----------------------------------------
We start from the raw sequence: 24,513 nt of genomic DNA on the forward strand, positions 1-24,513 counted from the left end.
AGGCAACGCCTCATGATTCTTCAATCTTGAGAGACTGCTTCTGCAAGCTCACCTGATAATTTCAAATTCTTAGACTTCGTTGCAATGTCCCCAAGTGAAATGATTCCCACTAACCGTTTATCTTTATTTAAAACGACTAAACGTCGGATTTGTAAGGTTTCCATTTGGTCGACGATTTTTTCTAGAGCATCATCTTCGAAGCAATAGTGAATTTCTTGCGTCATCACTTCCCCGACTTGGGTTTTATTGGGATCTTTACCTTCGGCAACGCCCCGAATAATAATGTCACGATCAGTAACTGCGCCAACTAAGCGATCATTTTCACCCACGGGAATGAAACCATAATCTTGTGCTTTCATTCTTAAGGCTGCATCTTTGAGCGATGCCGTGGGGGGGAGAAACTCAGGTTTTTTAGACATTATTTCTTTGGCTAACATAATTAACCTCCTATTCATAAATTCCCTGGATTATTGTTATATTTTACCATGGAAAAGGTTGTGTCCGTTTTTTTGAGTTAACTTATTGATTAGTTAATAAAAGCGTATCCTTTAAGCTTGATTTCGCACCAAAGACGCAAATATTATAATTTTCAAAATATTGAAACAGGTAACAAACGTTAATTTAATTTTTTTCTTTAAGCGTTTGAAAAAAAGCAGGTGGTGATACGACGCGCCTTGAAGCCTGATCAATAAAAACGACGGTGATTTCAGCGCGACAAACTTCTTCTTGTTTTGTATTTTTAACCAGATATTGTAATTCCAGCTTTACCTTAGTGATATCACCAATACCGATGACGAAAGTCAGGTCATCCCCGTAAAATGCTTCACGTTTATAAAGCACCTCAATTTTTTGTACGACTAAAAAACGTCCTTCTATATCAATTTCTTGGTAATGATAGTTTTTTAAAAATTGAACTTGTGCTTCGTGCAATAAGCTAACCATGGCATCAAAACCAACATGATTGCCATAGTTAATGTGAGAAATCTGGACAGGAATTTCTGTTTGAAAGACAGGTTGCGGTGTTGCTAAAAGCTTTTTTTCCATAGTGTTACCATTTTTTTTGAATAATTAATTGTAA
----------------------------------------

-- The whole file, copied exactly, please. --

We start from the raw sequence: 24,513 nt of genomic DNA on the forward strand, positions 1-24,513 counted from the left end.
AGGCAACGCCTCATGATTCTTCAATCTTGAGAGACTGCTTCTGCAAGCTCACCTGATAATTTCAAATTCTTAGACTTCGTTGCAATGTCCCCAAGTGAAATGATTCCCACTAACCGTTTATCTTTATTTAAAACGACTAAACGTCGGATTTGTAAGGTTTCCATTTGGTCGACGATTTTTTCTAGAGCATCATCTTCGAAGCAATAGTGAATTTCTTGCGTCATCACTTCCCCGACTTGGGTTTTATTGGGATCTTTACCTTCGGCAACGCCCCGAATAATAATGTCACGATCAGTAACTGCGCCAACTAAGCGATCATTTTCACCCACGGGAATGAAACCATAATCTTGTGCTTTCATTCTTAAGGCTGCATCTTTGAGCGATGCCGTGGGGGGGAGAAACTCAGGTTTTTTAGACATTATTTCTTTGGCTAACATAATTAACCTCCTATTCATAAATTCCCTGGATTATTGTTATATTTTACCATGGAAAAGGTTGTGTCCGTTTTTTTGAGTTAACTTATTGATTAGTTAATAAAAGCGTATCCTTTAAGCTTGATTTCGCACCAAAGACGCAAATATTATAATTTTCAAAATATTGAAACAGGTAACAAACGTTAATTTAATTTTTTTCTTTAAGCGTTTGAAAAAAAGCAGGTGGTGATACGACGCGCCTTGAAGCCTGATCAATAAAAACGACGGTGATTTCAGCGCGACAAACTTCTTCTTGTTTTGTATTTTTAACCAGATATTGTAATTCCAGCTTTACCTTAGTGATATCACCAATACCGATGACGAAAGTCAGGTCATCCCCGTAAAATGCTTCACGTTTATAAAGCACCTCAATTTTTTGTACGACTAAAAAACGTCCTTCTATATCAATTTCTTGGTAATGATAGTTTTTTAAAAATTGAACTTGTGCTTCGTGCAATAAGCTAACCATGGCATCAAAACCAACATGATTGCCATAGTTAATGTGAGAAATCTGGACAGGAATTTCTGTTTGAAAGACAGGTTGCGGTGTTGCTAAAAGCTTTTTTTCCATAGTGTTACCATTTTTTTTGAATAATTAATTGTAA